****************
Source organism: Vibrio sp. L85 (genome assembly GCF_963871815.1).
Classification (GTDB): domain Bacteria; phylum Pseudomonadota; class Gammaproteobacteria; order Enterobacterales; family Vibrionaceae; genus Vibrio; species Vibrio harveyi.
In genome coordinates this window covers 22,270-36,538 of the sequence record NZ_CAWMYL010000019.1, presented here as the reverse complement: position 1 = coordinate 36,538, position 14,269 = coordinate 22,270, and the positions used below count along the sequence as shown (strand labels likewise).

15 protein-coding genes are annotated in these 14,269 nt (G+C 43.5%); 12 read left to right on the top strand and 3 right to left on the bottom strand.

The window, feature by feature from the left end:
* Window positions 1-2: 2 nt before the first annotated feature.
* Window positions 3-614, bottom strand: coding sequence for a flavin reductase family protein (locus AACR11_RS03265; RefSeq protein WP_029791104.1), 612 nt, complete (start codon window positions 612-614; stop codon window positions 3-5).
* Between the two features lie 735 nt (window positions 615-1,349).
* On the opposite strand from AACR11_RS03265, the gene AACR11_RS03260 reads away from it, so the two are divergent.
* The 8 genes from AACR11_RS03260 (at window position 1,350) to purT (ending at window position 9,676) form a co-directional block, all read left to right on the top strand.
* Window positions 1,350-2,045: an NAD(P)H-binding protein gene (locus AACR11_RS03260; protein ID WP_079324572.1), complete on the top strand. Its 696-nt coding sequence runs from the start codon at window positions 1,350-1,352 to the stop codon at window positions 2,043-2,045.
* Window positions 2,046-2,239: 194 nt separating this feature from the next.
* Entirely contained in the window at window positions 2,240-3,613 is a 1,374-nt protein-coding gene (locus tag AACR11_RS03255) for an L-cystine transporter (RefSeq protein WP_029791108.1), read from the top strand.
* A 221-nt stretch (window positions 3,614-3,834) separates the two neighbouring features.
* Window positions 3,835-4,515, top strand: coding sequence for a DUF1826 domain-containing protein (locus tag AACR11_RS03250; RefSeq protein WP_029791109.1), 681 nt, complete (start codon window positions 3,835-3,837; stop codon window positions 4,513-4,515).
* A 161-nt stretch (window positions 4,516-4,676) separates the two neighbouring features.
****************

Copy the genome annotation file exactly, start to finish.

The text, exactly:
Source organism: Vibrio sp. L85 (genome assembly GCF_963871815.1).
Classification (GTDB): domain Bacteria; phylum Pseudomonadota; class Gammaproteobacteria; order Enterobacterales; family Vibrionaceae; genus Vibrio; species Vibrio harveyi.
In genome coordinates this window covers 22,270-36,538 of the sequence record NZ_CAWMYL010000019.1, presented here as the reverse complement: position 1 = coordinate 36,538, position 14,269 = coordinate 22,270, and the positions used below count along the sequence as shown (strand labels likewise).

15 protein-coding genes are annotated in these 14,269 nt (G+C 43.5%); 12 read left to right on the top strand and 3 right to left on the bottom strand.

The window, feature by feature from the left end:
* Window positions 1-2: 2 nt before the first annotated feature.
* Window positions 3-614, bottom strand: coding sequence for a flavin reductase family protein (locus AACR11_RS03265; RefSeq protein WP_029791104.1), 612 nt, complete (start codon window positions 612-614; stop codon window positions 3-5).
* Between the two features lie 735 nt (window positions 615-1,349).
* On the opposite strand from AACR11_RS03265, the gene AACR11_RS03260 reads away from it, so the two are divergent.
* The 8 genes from AACR11_RS03260 (at window position 1,350) to purT (ending at window position 9,676) form a co-directional block, all read left to right on the top strand.
* Window positions 1,350-2,045: an NAD(P)H-binding protein gene (locus AACR11_RS03260; protein ID WP_079324572.1), complete on the top strand. Its 696-nt coding sequence runs from the start codon at window positions 1,350-1,352 to the stop codon at window positions 2,043-2,045.
* Window positions 2,046-2,239: 194 nt separating this feature from the next.
* Entirely contained in the window at window positions 2,240-3,613 is a 1,374-nt protein-coding gene (locus tag AACR11_RS03255) for an L-cystine transporter (RefSeq protein WP_029791108.1), read from the top strand.
* A 221-nt stretch (window positions 3,614-3,834) separates the two neighbouring features.
* Window positions 3,835-4,515, top strand: coding sequence for a DUF1826 domain-containing protein (locus tag AACR11_RS03250; RefSeq protein WP_029791109.1), 681 nt, complete (start codon window positions 3,835-3,837; stop codon window positions 4,513-4,515).
* A 161-nt stretch (window positions 4,516-4,676) separates the two neighbouring features.